Home > Bounty (Colorado Mountain #7)(16)

Bounty (Colorado Mountain #7)(16)
Author: Kristen Ashley

All nice people, but in our time, even if this time was hours and included alcohol consumption, they had not become BFFs.

Deke, fortunately by that time, was gone.

But at that moment in my life, I had that shell of a house and not much else. I didn’t have friends to hang with, things to go out and do. I’d bought my house but I hadn’t really started my new life.

And now it would seem that Deke would be in that house, day in, day out, for weeks, working on it.

With me there.

Yeah, God was feeling frisky and the blank way Deke was staring at me, I knew this was very frisky.

I stared back, thinking, in Wyoming, he only gave me a minimal spark. The drink, our brief discussion and him asking me out for a ride were the only ways I knew he was into me.

Now there was nothing. Not even words.

Finally, he gave me words.

“Max is gonna show me around but could take a look before he gets here, you let me in.”

God, I was staring up at him mute and barring the door. And he’d been staring back, mute, waiting for me to get out of the way.


“Right, of course,” I murmured, stepping back and to the side.

He moved in, ducking his head slightly to do so.

The door wasn’t small, it was normal height.

Deke just wasn’t.

He moved in to about the place I’d stopped dead to look at the space when I’d first entered it and he did just that.

Stopped dead.

Then he muttered, “Jesus.”

I left the door open and headed his way, coming to a stop not very close, and agreed, “I know.”

He didn’t look at me but approached the stack of drywall, inspected it, glanced around and finally gave me his attention.

“Gonna need at least ten times this for this job,” he stated.

“There’s more in the garage.”

Though, that being so, I didn’t think there was ten times more. As far as I could see, there was another stack about that height.

He didn’t nod or anything, just moved to the pile of wood flooring. He studied it briefly before heading to a blanketed cabinet.

He pulled back the blanket to expose a few inches of the wood and mumbled, “Custom-build.”

I said nothing because he knew it was and so did I.

He wandered to boxes of grout, tile, and I watched, trying to figure out a way to get out of this.

I couldn’t tell Max I didn’t want Deke doing the work because I had no reason to do that. I could ask that he switch Deke out for another guy on one of his other jobs but I had no reason to do that either. And Max and I both knew I needed the work done so I couldn’t back out and say I’d wait for the full team.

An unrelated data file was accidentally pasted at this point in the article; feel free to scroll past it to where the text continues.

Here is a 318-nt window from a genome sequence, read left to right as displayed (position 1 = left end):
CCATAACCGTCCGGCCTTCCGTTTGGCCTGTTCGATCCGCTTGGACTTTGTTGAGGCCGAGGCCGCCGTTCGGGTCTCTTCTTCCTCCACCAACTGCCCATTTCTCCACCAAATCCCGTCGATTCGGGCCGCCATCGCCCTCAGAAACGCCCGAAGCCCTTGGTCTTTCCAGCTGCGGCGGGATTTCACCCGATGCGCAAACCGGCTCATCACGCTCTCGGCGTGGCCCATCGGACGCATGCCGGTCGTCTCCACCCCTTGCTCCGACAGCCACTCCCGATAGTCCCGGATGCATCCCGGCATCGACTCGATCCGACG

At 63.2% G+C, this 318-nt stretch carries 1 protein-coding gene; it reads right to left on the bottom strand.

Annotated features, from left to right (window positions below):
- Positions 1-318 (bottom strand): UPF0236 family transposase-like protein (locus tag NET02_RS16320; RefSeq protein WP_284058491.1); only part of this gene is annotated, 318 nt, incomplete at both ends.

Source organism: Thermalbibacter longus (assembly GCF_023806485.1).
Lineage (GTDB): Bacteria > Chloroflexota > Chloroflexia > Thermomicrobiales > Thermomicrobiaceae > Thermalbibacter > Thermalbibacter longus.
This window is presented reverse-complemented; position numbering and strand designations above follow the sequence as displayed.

I was stuck.

Stuck with days in, days out of a man who moved me with one meeting then stood me up and didn’t remember me working in my house.


The voice came from my front door and I turned to see Max walking in, hand wrapped around a travel mug, smile on his handsome face, and I was not surprised I was so deep in my thoughts I didn’t even hear his truck approach.

“You got here before me,” he said to Deke.

“Yep,” Deke agreed to the obvious.

Max looked at me. “Hey, Jus—”


It was not loud but not normal level either, it was quick and it sounded desperate.

It was all this because, in front of Deke, I couldn’t have Max calling me Justice and maybe reminding Deke we’d met, something I had not done.

I pulled it together and said, “Jus. Or Jussy. Sorry, that’s what friends call me.”

Max gave me a funny look before he shook it off and replied, “Right. Cool. Jus. Good to see you again.”

“You too.”

I shoved my phone in my overalls pocket as Max approached to shake my hand.

I shook his and he noted, “So you’ve met Deke.”

“Yeah.” It was my turn to agree to the obvious.

“Great,” Max said and looked to Deke. “Told you it was a big job, man.”

Deke didn’t agree to this assessment.

He stated, “Weather’s gonna turn. She needs insulation. She got a furnace?”

Max nodded, heading toward Deke. “She’s got one, AC too, ducts in. Been months, Deke, think they’re good but need you to go over them and install the thermostats.”

“Insulation first,” Deke returned.

Max shook his head. “Got that equipment working at the Porter place next couple of days. It’ll be free on Thursday.”

“Can’t drywall without it, Max. And she needs the walls up,” Deke retorted.

Max looked to me. “Got a choice, Ju…uh, Jus,” he started. “We recommend that you blow foam insulation in and that’s what’s on your job spec. Lasts longer, works better, keeps utility bills down, doesn’t settle or need replacement as quickly, keeps rodents and bugs out, doesn’t hold water. Deke’s right, we were ready to spray the foam in before this build came to a halt. Deke can sort out your furnace but not much more he can do until the insulation is in. You want him to start, we can get cellulose or fiberglass but it’s not recommended.”

“Work on the deck.”

Both Max and I turned to see Deke had moved to stand at the big window where the kitchen would someday be.

When he had our attention, he kept his on Max and declared, “Not a priority but she’s got the lumber somewhere, can get that going. Spend today inventorying what she’s got here, make sure it’s what she wants and it’s enough. We need more, you get on that. Something she doesn’t like, she works with Mindy to order it so we got it when we get to it. Spend the rest of the time after I get heat sorted out until the equipment is free on the deck. Weather turning and if we have a rough winter, that deck might not get done until spring.”

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